SHM 31

SHM 31 Kar Kalınlık Sensoru

Lazer bazlı kar derinliği sensörü. Lufft SHM31, opto-elektronik / lazer bazlı telemetre teknolojisi sayesinde, tüm hava koşullarında, bakım gerektirmeden uzun mesafelerde milimetrik kar seviyesinin tespiti anlamına gelir.
- Ölçülen parametreler
- Kar derinliği
- Ölçüm teknolojisi
Göz güvenli lazerli opto-elektronik ölçüm tekniği (uzaklık ölçer; lazer mesafe sensörü)
- Ürünün öne çıkan özellikleri
Uzun mesafelerde kar derinliğinin belirlenmesi, ısıtma seçenekleri tüm hava koşullarında yüksek   kaliteli ölçümlere izin verir. Otomatik eğim açısı dengelemesi sayesinde basitleştirilmiş kurulum sağlar.


Ölçüler : 302mm × 130mm × 234mm
Ağırlık : 2,35 kg
Çalışma sıcaklığı : -40...50°C
Çalışma bağıl nemi : 0...100% RH
Ölçüm Parametreleri
Kar kalınlığı : 0 ... 15 m
Yüzeye montaj mesafesi : 0,1 ... 16 m
Hassasiyet (snow depth)2 : 1/dakika
Tekrarlanabilirlik : 0.6 mm
Orta hassasiyet / tekrar üretilebilirlik : 5 mm
Veri Arayüzleri
Veri aktarım modu
Elektriksel Parametreler
typ. 24 Vdc'de güç tüketimi ve 10 s lazer ölçüm aralığı
Güç kaynağı
Maksimum güç tüketimi (ısıtıcı açıkken bağlantı gücü)
Hassasiyet: ±10 m veya ±10 %, en yüksek değer uygulanır

The exact definition of corporate reporting differs depending on who you speak to. However, throughout our company we use the term ‘corporate reporting’ to refer to the presentation and disclosure aspects - as distinct from accounting/measurement - of the following areas of reporting: integrated reporting, financial reporting, corporate governance, executive remuneration, corporate responsibility, and narrative reporting.

To begin with, integrated reporting is about connecting information about an organisation’s current decisions with its future prospects; connecting information about strategy, risk, remuneration and performance; and recognising that the economy, environment and society are inseparable and therefore information provided to understand an organisation’s performance in each of these areas needs to be viewed as part of a whole. Integrated reporting helps boards of directors to see the issues they face more clearly, and enables them to explain their business rationale to stakeholders with greater clarity and authority.

Capital markets are markets for buying and selling equity and debt instruments. Capital markets channel savings and investment between suppliers of capital such as retail investors and institutional investors, and users of capital like businesses, government and individuals. Capital markets are vital to the functioning of an economy, since capital is a critical component for generating economic output. Capital markets include primary markets, where new stock and bond issues are sold to investors, and secondary markets, which trade existing securities.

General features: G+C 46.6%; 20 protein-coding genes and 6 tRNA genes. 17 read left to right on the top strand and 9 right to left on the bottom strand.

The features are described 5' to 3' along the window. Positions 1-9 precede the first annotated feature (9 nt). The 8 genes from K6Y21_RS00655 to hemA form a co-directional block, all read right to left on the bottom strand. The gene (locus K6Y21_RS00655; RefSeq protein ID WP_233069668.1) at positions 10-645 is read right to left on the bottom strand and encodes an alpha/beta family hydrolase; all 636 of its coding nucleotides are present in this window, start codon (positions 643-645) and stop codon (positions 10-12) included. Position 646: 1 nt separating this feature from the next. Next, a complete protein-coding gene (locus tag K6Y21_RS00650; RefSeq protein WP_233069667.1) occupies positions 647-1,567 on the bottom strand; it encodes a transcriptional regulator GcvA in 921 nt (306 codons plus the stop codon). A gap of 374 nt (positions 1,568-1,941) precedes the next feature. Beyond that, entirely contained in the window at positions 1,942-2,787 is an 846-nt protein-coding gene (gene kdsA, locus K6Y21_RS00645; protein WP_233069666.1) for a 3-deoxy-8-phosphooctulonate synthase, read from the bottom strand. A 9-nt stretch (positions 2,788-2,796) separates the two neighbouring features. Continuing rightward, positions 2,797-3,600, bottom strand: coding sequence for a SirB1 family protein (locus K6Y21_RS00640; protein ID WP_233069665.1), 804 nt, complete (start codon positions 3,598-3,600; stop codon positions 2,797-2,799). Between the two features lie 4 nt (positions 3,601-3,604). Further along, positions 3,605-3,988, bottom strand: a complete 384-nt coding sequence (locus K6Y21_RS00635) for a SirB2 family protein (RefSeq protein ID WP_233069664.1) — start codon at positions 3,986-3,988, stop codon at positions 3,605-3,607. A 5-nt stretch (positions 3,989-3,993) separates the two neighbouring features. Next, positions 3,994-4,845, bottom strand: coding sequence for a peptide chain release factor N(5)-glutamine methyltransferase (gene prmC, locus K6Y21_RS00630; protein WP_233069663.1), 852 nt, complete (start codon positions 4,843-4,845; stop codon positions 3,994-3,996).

Capital markets are a broad category of markets facilitating the buying and selling of financial instruments. In particular, there are two categories of financial instruments that capital in which markets are involved. These are equity securities, which are often known as stocks, and debt securities, which are often known as bonds. Capital markets involve the issuing of stocks and bonds for medium-term and long-term durations, generally terms of one year or more.

An internal audit is the examination, monitoring and analysis of activities related to a company's operations, including its business structure, employee behavior and information systems. Internal audit regulations, such as the Sarbanes-Oxley Act of 2002, have increased corporate requirements for performing internal audits. Audits are important components of a company's risk management as they help to identify issues before they become substantial problems, such as attempts to steal intellectual property.

An internal audit begins by an auditor assessing current processes and procedures. The auditor then analyzes and compares the results to internal control objectives. He determines whether the results comply with internal policies and procedures as well as state and federal laws. Finally, the auditor compiles and presents an audit report to the business owner.

When it comes to external auditing, there are two different categories of auditors. First, there is an external or statutory auditor who works independently to evaluate financial reporting, and then there are external cost auditors who evaluate cost statements and sheets to see if they’re free of misstatements or fraud. Both of these types of auditors follow a set of standards different from that of the company or organization hiring them to do the work.

Internal auditors, as the name implies, are employed by the company or organization for whom they are performing the audit. To the best of their ability, internal auditors provide information to the board, managers, and other stakeholders on the accuracy of their books and the efficacy of their internal systems. Consultant auditors, while not working internally, use the standards of the company they are auditing as opposed to a separate set of standards. These types of auditors are used when an organization doesn’t have the resources to audit certain parts of their own operations.